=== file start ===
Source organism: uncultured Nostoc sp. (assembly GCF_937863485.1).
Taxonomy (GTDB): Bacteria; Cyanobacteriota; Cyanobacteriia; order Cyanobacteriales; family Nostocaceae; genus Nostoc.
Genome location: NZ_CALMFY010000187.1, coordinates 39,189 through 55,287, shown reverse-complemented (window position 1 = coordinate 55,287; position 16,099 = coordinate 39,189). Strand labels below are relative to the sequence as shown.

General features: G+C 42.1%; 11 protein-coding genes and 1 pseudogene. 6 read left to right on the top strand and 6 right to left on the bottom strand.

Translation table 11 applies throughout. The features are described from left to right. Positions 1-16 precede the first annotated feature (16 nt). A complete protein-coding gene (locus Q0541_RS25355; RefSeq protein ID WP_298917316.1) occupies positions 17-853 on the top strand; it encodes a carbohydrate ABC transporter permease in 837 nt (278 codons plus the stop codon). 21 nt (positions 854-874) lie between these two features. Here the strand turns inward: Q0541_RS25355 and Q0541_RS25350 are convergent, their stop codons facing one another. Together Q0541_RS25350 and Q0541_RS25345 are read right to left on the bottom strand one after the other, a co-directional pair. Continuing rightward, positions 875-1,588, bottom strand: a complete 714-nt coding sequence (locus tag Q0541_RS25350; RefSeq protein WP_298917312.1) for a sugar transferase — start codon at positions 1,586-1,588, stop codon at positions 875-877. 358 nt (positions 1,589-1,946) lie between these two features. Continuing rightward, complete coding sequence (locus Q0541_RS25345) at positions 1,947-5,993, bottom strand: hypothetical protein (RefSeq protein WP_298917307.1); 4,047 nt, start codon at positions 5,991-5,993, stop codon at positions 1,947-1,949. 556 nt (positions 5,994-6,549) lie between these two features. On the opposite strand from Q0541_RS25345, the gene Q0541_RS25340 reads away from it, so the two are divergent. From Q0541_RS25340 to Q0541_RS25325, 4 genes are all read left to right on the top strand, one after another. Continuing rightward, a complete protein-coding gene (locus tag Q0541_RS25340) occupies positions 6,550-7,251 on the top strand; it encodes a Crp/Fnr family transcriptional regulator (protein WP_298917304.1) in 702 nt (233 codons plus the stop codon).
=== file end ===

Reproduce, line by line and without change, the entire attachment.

Source organism: uncultured Nostoc sp. (assembly GCF_937863485.1).
Taxonomy (GTDB): Bacteria; Cyanobacteriota; Cyanobacteriia; order Cyanobacteriales; family Nostocaceae; genus Nostoc.
Genome location: NZ_CALMFY010000187.1, coordinates 39,189 through 55,287, shown reverse-complemented (window position 1 = coordinate 55,287; position 16,099 = coordinate 39,189). Strand labels below are relative to the sequence as shown.

General features: G+C 42.1%; 11 protein-coding genes and 1 pseudogene. 6 read left to right on the top strand and 6 right to left on the bottom strand.

Translation table 11 applies throughout. The features are described from left to right. Positions 1-16 precede the first annotated feature (16 nt). A complete protein-coding gene (locus Q0541_RS25355; RefSeq protein ID WP_298917316.1) occupies positions 17-853 on the top strand; it encodes a carbohydrate ABC transporter permease in 837 nt (278 codons plus the stop codon). 21 nt (positions 854-874) lie between these two features. Here the strand turns inward: Q0541_RS25355 and Q0541_RS25350 are convergent, their stop codons facing one another. Together Q0541_RS25350 and Q0541_RS25345 are read right to left on the bottom strand one after the other, a co-directional pair. Continuing rightward, positions 875-1,588, bottom strand: a complete 714-nt coding sequence (locus tag Q0541_RS25350; RefSeq protein WP_298917312.1) for a sugar transferase — start codon at positions 1,586-1,588, stop codon at positions 875-877. 358 nt (positions 1,589-1,946) lie between these two features. Continuing rightward, complete coding sequence (locus Q0541_RS25345) at positions 1,947-5,993, bottom strand: hypothetical protein (RefSeq protein WP_298917307.1); 4,047 nt, start codon at positions 5,991-5,993, stop codon at positions 1,947-1,949. 556 nt (positions 5,994-6,549) lie between these two features. On the opposite strand from Q0541_RS25345, the gene Q0541_RS25340 reads away from it, so the two are divergent. From Q0541_RS25340 to Q0541_RS25325, 4 genes are all read left to right on the top strand, one after another. Continuing rightward, a complete protein-coding gene (locus tag Q0541_RS25340) occupies positions 6,550-7,251 on the top strand; it encodes a Crp/Fnr family transcriptional regulator (protein WP_298917304.1) in 702 nt (233 codons plus the stop codon).